But as for 'ASP.NET showing them a better way'... that's debatable, but the reality of the matter is that it's PHP that powers a metric fuckton of the internet, not ASP.NET and to adopt your beloved would require breaking a very, very large percentage of the net. But none of that matters because @blakeyrat doesn't like it, of course.

    Am I saying I like things as they are? Fuck no. But I'm not blind to the challenges PHP has to face to rid itself of its sins. And I doubt @blakeyrat would actually know any of this since I doubt he's ever actually written PHP for production sites or actually dealt with these challenges.



  • @Arantor said:

    But as for 'ASP.NET showing them a better way'... that's debatable,

    ... not really, no.

    @Arantor said:

    but the reality of the matter is that it's PHP that powers a metric fuckton of the internet, not ASP.NET

    Popular == Good has always been a shitty argument, no matter what you're talking about. By that logic, McDonalds serves the best food ever.

    @Arantor said:

    and to adopt your beloved would require breaking a very, very large percentage of the net.

    Well a normal platform developer would be able to improve the situation without breaking all their old sites. But, considering the utter incompetence of the PHP team, you're probably correct on this one.

    @Arantor said:

    And I doubt @blakeyrat would actually know any of this since I doubt he's ever actually written PHP for production sites or actually dealt with these challenges.

    I have a PHP site, I wrote from scratch, in production right now this instant. Not an important one, true, but.


    BONUS Discourse bug: hitting "quote" somehow prevents "Undo" from working in the textbox. Or more specifically:

    1. Hitting "quote" can't be undone
    2. Hitting "quote" wipes out the undo history of the textbox

  • :belt_onion:

    @blakeyrat said:

    BONUS Discourse bug: hitting "quote" somehow prevents "Undo" from working in the textbox. Or more specifically:

    good luck if you ever try to CTRL+H to find+replace....
    fortunately for everyone, dicsourse has overwritten that as "INSERT HEADER, KILL UNDO HISTORY"



  • For me, that opens chrome://history/.


  • sockdevs

    @blakeyrat said:

    Popular == Good has always been a shitty argument, no matter what you're talking about. By that logic, McDonalds serves the best food ever.

    If only that were the point I'm making.

    The point that flew over your head is not that it's better. It's that it's fucked over by that, meaning that it can't make significant changes in a short time without breaking all that compatibility. But I guess reality is a new idea for you.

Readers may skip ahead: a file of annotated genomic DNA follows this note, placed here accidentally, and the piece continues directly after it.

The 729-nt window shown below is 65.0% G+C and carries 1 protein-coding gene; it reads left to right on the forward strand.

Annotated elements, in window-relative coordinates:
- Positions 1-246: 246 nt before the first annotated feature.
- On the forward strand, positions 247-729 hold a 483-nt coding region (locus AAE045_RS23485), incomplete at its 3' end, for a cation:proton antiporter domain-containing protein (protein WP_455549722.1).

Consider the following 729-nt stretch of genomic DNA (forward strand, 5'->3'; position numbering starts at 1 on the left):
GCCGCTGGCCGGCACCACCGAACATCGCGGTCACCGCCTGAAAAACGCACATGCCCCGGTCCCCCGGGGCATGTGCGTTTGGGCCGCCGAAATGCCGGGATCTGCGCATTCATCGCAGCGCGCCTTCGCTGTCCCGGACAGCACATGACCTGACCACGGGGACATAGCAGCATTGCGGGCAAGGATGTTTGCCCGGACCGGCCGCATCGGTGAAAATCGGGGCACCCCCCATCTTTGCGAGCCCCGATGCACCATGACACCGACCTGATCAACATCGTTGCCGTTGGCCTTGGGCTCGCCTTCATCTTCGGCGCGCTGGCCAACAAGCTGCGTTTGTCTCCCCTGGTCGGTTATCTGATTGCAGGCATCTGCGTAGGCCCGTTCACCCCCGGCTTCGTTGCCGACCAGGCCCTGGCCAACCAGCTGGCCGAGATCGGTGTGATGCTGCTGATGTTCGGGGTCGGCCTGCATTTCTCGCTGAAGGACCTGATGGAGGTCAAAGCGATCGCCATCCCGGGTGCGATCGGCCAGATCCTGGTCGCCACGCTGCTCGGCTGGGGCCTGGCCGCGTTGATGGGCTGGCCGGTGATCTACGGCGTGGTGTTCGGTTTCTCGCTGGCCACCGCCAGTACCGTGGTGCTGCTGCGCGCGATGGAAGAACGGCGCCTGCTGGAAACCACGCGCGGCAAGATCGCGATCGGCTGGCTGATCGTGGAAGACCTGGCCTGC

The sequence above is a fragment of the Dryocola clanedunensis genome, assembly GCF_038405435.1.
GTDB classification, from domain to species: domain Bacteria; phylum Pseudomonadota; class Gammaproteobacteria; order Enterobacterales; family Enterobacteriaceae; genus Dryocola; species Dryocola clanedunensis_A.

@blakeyrat said:

    Well a normal platform developer would be able to improve the situation without breaking all their old sites. But, considering the utter incompetence of the PHP team, you're probably correct on this one.

    The scale of the problem is far larger than your little mind can comprehend.



  • @Arantor said:

    It's that it's fucked over by that, meaning that it can't make significant changes in a short time without breaking all that compatibility.

    This is only a legitimate blakeypoint when it's MS's backwards compatibility we're talking about.


  • sockdevs

    Of course he's using MS as a poster child for b/c. And it's one of the things they generally get right.

    But PHP is not unaware of the situation it is in, and the discussions about going forward do often raise the discussions about b/c. It's certainly one of the huge discussions about PHP 7 in terms of how far it is acceptable to go in breaking b/c.



  • @lucas said:

    I am building a larger app in PHP

    And you are using a very light-weight, unknown* framework?

    Do yourself a favour. Choose a decent, well supported MVC framework. Modern frameworks remove at least 65% of the shit of dealing with PHP.

    Yes, they are all a bit shit in their own special ways, but Laravel, Yii or Symfony2 are going to be 1000000% better than some light-weight shit you found floating around on the web.

    Laravel is my choice - simply because of the relative ease of implementing unit tests.

    * unknown to me, which is not saying much. But I have been tech lead at a PHP dev house for the last year... so I do know some things about the fuck-up-fest that is PHP.


  • sockdevs

    Bonus fun fact: Laravel uses Symfony2 components anyway. Wouldn't disagree on the rest though.

    Also, don't recommend Zend Framework.



  • @Arantor said:

    don't recommend Zend Framework

    Haha, ja. Don't go there.

    I left that off the list on purpose.


  • sockdevs

    @scudsucker said:

    Haha, ja. Don't go there.

    I left that off the list on purpose.

    You know ZF2 is even worse, right?



  • @Arantor said:

    ZF2

    Can it be? Jesus wept.


  • sockdevs

    Oh yes. The amount of boilerplate in their skeleton app is scary.

    At least ZF1 had some not-entirely-shabby components that could be decoupled and used on their own without being terrible.



  • I started using silex. Google use it in some of their demo apps. It has twig view engine, which looks like a php version on jinja.


  • sockdevs

    Bonus fun fact: Twig is looked after by some of the people who look after Symfony and unsurprisingly Symfony recommends Twig as a template engine.



  • When installing it using composer it seemed to have pulled in symfony.


  • sockdevs

    And this is why I tend to avoid Composer. In my case the stuff I do is usually stuff for systems where Composer is a distant dream of being able to play with.



  • Well it looks like silex is built on symphony ... It seems to work decently.


  • :belt_onion:

    @ben_lubar said:

    For me, that opens chrome://history/.

    From inside a text edit box? Doubtful. ## Heading ## More likely ## Heading ##